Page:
all that much in the past 14 years, certainly far less
        than a doubling.

        >He left out the market itself. There is a significant effort to produce
        >oil, as well as risks involved. Exploration efforts may turn up
        >nothing.

        They will turn up more than nothing, but they are unlikely
        to yield any really big finds; the large fields were mostly
        found decades ago, and there have only been two reasonably
        big finds in the past 20 years.

        Regards,


        -- ### --

        J.H. Crawford Carfree Cities
        mailbox@... http://www.carfree.com
      • Jeremy Hubble
        I did not realize that energy was the main limiting factor for oil shale. That does truly destroy his numbers. However, I can see some benefit from it. Even
        Message 3 of 5 , Jun 1, 2004
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          I did not realize that energy was the main limiting factor for oil
          shale. That does truly destroy his numbers. However, I can see some
          benefit from it. Even if energy use does deplete most of the world's
          petroleum, the oil shale can be used as a source of petroleum
          byproducts. And, if the demand for petrol becomes so strong that
          companies seek the shale, we may still win. In order to make it viable,
          oil companies must make it economically viable. Since they are
          producing fuel energy than they are consuming to produce it, they would
          have to make significant investments in renewable resources to do it.
          This may include devoting significant efforts to advancing solar, wind,
          and other power sources. (Though too much of this money will probably be
          spent on the 'hydrogen dream') Big oil could eventually help put itself
          out of business.

          Also, my original note was:
          At 1900 demand the oil supply would last for millennia.
          1900, not 1990. I'm fairly certain that a few 1000 years is fairly
          conservative based on the use in 1900, though I don't have any hard
          numbers on use 104 years ago.

          Jeremy



          "J.H. Crawford" wrote:
          >
          > Jeremy Hubble replied:
          >
          > >The article seems to be fairly accurate. I don't know the details of
          > >the numbers he sited, but they do seem to be relatively in line with
          > >what I have heard before.
          >
          > The number simply don't make any kind of sense at all.
          > Even optimistic sources like IEA and USGS are nowhere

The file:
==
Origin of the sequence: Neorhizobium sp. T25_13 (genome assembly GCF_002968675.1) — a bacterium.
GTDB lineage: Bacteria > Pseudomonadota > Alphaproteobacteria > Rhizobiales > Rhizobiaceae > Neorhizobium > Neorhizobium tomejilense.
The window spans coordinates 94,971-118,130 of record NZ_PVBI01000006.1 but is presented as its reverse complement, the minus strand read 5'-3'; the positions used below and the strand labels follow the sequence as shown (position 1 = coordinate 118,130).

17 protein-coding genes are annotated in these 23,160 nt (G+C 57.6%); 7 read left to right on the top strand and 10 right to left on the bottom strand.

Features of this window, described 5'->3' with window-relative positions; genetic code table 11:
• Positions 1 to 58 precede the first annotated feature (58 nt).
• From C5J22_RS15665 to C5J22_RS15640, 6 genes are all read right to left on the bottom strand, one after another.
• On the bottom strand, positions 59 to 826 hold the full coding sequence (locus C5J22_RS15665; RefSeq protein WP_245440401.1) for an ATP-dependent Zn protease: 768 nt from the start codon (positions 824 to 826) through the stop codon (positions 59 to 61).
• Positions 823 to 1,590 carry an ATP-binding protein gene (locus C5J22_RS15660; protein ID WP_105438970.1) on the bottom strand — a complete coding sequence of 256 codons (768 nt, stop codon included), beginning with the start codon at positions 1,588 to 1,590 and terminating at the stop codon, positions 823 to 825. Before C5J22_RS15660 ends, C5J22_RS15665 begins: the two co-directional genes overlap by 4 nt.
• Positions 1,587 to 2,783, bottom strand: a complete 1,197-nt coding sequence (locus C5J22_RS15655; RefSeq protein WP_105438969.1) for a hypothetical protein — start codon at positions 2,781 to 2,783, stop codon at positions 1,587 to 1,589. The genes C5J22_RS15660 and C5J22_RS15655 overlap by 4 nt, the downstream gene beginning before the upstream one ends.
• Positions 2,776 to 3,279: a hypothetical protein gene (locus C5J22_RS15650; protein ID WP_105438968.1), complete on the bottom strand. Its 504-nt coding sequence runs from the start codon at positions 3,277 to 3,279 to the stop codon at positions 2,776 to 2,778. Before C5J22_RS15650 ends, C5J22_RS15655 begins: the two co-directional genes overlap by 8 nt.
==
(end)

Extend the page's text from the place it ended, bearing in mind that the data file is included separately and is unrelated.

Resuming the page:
> near this optimistic.
          >
          > >1) Oil shale reserves have not been tapped because of their cost. A
          > >sustained hire cost of oil would be required before they would be
          > >utilized.
          >
          > The cost that is causing these sources not to be tapped is not
          > the economic cost but the energy cost. It takes more energy
          > to mine and process this stuff than you get from it. It's a
          > non-started in general; there may be a few specific cases where
          > the shale is near the surface and sufficiently concentrated
          > that it can be produced with less energy than it releases, but
          > you can pretty much forget about the oil shales.
          >
          > >2) Yes, tapping all sources of possible oil may provide enough fuel for
          > >500 years at 2000 consumption rates.
          >
          > impossible; even 100 years is extremely unlikely
          >
          > >At 1900 demand the oil supply
          > >would last for millennia.
          >
          > No, oil consumption would have had to quadruple since
          > 1990 for this mythical source to last "millennia" or
          > 2000 years or more . In fact, oil consumption is not up
          > all that much in the past 14 years, certainly far less
          > than a doubling.
          >
          > >He left out the market itself. There is a significant effort to produce
          > >oil, as well as risks involved. Exploration efforts may turn up
          > >nothing.
          >
          > They will turn up more than nothing, but they are unlikely
          > to yield any really big finds; the large fields were mostly
          > found decades ago, and there have only been two reasonably
          > big finds in the past 20 years.
          >
        • J.H. Crawford
          ... Sorry, I mis-read 1900 as 1990. Regards, -- ### -- J.H. Crawford
          Message 4 of 5 , Jun 1, 2004
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            Jeremy Hubble said:

            >Also, my original note was:
            >At 1900 demand the oil supply would last for millennia.
            >1900, not 1990.

            Sorry, I mis-read 1900 as 1990.

            Regards,


            -- ### --

            J.H. Crawford Carfree Cities
            mailbox@... http://www.carfree.com